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Heavyweight mixed martial artist Alistair Overeem was a -1800 favorite when he beat James Thompson in 2009. Mike Brown when he beat Anthony Morrison: -1500. Mikro Cro Cop against Eddie Sanchez: -1400. Muhammad Lawal came into the cage -1400 over Mark Kerr. Anderson Silva was a -1350 favorite against Stephan Bonnar and embarrassed him.

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For tonight’s fight one gambling house has Justino the -3500 favorite over van Duin. If you have $3500 in your pocket right now but really, really need $3600, it’s probably a smart bet.

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Don’t blame Invicta. They’re in the unenviable position of having a one-of-a-kind wrecking machine on their roster and no one to pair her with. There just aren’t enough 145-pound fighters out there to make reasonable matchups for a woman whose only reasonable comparisons as a fighter are Ronda Rousey, who fights at 135 pounds, and Joanna Jedrzejczyk, who fights at 115. After Justino beat Marloes Coenen in 2013, a door simply closed.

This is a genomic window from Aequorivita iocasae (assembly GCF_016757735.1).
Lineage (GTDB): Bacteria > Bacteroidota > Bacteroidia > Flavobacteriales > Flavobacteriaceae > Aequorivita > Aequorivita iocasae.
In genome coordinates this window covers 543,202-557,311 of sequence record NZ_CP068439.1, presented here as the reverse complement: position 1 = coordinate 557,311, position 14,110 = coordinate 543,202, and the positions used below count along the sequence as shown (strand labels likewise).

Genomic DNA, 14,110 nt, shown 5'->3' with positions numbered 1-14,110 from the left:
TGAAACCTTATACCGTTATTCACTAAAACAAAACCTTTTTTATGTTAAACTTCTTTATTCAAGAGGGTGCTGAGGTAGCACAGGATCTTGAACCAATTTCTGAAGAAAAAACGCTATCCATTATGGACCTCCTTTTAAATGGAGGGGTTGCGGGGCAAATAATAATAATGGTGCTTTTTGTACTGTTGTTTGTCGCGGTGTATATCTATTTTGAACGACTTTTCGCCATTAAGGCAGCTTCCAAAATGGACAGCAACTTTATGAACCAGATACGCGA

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Looked at as a kind of cross-league, multi-level marketing effort, the promotional lead-up to tonight’s fight has actually been something of a masterpiece. Going with the Mike Tyson/Don King approach to promotion, Invicta has presented Justino as the best and most feared female fighter in the world: unstoppable and unmerciful. The UFC, which has a distribution deal with Invicta, has its own best female fighter in the world in Rousey, and as long as Justino keeps destroying people in Invicta and Rousey keeps dispatching her opponents with ease, the UFC will be the one reaping the rewards when the fates finally come together and Justino makes her inevitable move to the UFC.

Faith van Duin is merely a small piece in a great design.